Montepulciano Wine: Undiscovered Gem of the Adriatic

While Italy is known for its wine production and diversity, not all wines from the country are recognized globally. Montepulciano wine comes from the region just east of Rome and is one of the most famous wines in the country, earning its reputation as an easy red wine that goes well with pasta and pizza.

While the wine has a domestic reputation of being a relatively cheap table wine, several varieties planted in the region of Abruzzo have shown quite a bit of promise, producing a high-quality red wine with a dark tint and a deliciously sweet note, especially after a bit of aging.

Montepulciano d’Abruzzo was declared a DOC (Denominazione di origine controllata, an Italian abbreviation for the controlled designation of origin) in 1968, with an additional guaranteed designation of origin granted to the wines produced around Teramo. The city of Teramo, which is the capital of the province of the same name, is situated between the Corno Grande (Big Horn), which is the tallest mounting of the Apennines, and the Adriatic Sea, giving it a climate that is perfect for growing grapes and olives. The salubrious climate combined with more than two millennia of experience now produces some of the best wines, especially combined with various Mediterranean comfort foods.

The Regions of Montepulciano Wine

During the last couple of decades, Montepulciano wine gained a reputation as one of the most exported wines in the country that has the controlled designation of origin (DOC). In its core, this wine is dry, soft, and usually consumed young. The wine that has been left to age at least two years is labeled as ‘’Reserved’’ or ‘’Riserva” by the winemakers, but that is less often the case compared to many other wine varieties.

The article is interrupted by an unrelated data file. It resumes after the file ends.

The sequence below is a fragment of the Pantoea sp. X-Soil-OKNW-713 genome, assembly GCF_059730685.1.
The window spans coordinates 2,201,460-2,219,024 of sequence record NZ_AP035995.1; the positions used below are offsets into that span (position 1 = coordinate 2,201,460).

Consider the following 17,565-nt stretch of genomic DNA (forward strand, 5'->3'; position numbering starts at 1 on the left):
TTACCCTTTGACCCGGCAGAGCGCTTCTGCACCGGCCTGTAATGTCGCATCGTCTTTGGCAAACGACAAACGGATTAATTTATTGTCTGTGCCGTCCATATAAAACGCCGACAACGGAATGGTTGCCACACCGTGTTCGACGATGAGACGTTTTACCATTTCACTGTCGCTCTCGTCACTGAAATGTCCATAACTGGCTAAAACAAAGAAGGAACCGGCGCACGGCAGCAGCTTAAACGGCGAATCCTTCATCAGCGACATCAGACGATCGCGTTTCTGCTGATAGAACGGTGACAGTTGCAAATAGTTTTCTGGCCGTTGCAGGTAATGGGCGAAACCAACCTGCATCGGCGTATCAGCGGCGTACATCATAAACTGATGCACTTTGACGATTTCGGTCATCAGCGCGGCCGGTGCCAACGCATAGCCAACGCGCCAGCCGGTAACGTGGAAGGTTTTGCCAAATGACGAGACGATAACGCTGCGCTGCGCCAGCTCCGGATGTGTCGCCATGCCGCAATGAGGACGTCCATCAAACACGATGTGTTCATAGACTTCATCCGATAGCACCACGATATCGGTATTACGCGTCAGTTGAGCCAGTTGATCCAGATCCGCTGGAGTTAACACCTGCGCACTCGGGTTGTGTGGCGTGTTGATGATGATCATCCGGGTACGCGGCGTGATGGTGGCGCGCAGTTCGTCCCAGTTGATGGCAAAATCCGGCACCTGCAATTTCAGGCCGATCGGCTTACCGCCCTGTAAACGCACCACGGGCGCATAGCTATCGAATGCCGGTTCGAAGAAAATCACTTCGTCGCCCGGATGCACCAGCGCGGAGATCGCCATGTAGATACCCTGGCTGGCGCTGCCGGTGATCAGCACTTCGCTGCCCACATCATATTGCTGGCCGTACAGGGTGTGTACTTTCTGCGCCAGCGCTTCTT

In the words of the prominent Montepulciano winemaker, Stefano Illuminati, while the wine will retain a lot of freshness even with aging, there are not a lot of complex aromas that will form as time passes.

For the wine to be labeled as Montepulciano, there is some blending permitted, with most wines containing up to 15% of Sangiovese, which can give the final product various secondary flavors depending on the region the Sangiovese comes from.

Four regions on the Adriatic coast of Italy produce Montepulciano, all having different styles and names, but all containing this fine grape. Aside from Abruzzo that produces Montepulciano d’Abruzzo (DOC), Montepulciano d’Abruzzo Colline Teramane (DOCG), and Controguerra Rosso (DOC), there is also the region of Marche to the north, going all the way to San Marino, that produces Rosso Conero (DOC), Rosso Piceno (DOC), and Offida Rosso (DOCG), as well as Molise and Apulia to the south that produce Biferno and San Severo Rosso respectfully.

These wines differ quite significantly, which is the result of both the difference in growing temperatures and sunlight exposure, and with the ways, the wine is aged and stored.

Illuminati Vinyard near Montepulciano during winter.

Illuminati Vinyard near Montepulciano during winter. – Courtesy of Stefano Illuminati

Wine Types of Montepulciano

As the wine is renown by both the strong tint and the strong scent of the wine, it is very important to know how was it stored, and how much contact did it have with the skin of the grape. Types of storage separate this wine into those which aged naturally, and those that were kept in oak barrels, usually for longer than two years, and sometimes over four.